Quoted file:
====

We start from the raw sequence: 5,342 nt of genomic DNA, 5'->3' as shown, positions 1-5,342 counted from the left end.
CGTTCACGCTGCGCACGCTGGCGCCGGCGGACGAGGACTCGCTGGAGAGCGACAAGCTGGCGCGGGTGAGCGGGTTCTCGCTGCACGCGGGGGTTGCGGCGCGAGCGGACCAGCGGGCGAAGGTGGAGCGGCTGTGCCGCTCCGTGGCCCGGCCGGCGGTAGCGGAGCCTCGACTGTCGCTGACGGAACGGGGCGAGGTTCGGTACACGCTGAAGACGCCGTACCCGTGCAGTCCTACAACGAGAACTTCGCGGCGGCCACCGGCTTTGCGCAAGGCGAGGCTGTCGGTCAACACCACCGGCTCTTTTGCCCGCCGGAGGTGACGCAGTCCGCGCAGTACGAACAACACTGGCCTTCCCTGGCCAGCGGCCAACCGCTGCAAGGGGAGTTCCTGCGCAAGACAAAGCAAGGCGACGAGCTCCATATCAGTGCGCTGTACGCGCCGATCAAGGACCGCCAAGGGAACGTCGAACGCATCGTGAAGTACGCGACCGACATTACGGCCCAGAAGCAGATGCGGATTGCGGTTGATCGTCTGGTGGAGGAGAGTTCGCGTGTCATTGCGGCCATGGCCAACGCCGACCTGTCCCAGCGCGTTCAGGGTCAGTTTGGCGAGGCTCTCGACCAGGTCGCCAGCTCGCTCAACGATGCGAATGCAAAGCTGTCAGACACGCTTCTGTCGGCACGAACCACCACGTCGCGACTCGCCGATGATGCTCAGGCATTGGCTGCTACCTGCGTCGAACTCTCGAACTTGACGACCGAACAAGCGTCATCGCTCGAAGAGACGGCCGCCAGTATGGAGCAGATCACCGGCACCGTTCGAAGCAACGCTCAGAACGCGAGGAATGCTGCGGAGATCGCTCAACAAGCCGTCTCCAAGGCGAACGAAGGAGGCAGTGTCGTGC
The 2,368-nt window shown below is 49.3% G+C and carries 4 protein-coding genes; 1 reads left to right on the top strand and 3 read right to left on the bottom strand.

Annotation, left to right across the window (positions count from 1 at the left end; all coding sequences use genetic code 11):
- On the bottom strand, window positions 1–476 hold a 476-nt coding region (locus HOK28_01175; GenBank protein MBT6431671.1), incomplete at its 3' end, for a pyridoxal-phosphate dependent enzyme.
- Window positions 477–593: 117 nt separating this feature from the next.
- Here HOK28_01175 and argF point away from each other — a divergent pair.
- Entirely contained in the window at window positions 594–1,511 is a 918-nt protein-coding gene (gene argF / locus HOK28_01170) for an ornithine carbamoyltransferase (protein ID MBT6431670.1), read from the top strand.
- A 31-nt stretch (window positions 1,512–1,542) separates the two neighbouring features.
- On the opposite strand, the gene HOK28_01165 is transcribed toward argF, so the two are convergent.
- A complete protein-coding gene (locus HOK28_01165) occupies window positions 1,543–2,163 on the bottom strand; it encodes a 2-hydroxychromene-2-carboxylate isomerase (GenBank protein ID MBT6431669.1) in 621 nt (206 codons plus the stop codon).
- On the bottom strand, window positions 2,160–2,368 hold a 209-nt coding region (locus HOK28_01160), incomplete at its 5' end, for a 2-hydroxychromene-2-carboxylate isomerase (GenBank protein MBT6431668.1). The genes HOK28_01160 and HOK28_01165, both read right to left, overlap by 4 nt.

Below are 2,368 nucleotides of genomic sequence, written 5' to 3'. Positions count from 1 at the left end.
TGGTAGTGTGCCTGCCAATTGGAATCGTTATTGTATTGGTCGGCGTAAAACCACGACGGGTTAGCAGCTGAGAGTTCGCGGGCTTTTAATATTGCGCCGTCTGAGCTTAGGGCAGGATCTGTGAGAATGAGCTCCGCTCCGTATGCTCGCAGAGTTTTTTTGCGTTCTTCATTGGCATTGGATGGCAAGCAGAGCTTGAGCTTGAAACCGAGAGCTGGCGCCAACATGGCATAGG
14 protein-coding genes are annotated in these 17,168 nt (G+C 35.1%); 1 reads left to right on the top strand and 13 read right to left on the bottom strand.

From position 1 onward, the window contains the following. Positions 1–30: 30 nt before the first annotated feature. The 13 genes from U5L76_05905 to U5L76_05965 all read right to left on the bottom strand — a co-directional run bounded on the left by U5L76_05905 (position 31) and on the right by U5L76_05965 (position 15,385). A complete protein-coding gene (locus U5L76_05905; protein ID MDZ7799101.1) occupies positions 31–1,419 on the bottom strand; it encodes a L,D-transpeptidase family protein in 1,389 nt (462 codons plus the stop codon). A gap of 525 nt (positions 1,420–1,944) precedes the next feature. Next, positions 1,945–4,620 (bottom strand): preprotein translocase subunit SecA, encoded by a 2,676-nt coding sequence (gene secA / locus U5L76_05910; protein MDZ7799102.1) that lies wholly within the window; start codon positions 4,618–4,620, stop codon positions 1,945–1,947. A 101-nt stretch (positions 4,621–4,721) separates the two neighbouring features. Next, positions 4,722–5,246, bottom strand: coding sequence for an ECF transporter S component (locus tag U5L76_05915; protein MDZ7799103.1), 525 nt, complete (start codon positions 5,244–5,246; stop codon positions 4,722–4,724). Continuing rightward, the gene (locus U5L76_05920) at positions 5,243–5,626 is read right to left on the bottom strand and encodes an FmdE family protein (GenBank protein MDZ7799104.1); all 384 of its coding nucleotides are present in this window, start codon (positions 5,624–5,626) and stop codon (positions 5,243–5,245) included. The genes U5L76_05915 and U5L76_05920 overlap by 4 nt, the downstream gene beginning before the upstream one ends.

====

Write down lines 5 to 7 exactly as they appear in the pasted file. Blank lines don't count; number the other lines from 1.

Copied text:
- On the bottom strand, window positions 1–476 hold a 476-nt coding region (locus HOK28_01175; GenBank protein MBT6431671.1), incomplete at its 3' end, for a pyridoxal-phosphate dependent enzyme.
- Window positions 477–593: 117 nt separating this feature from the next.
- Here HOK28_01175 and argF point away from each other — a divergent pair.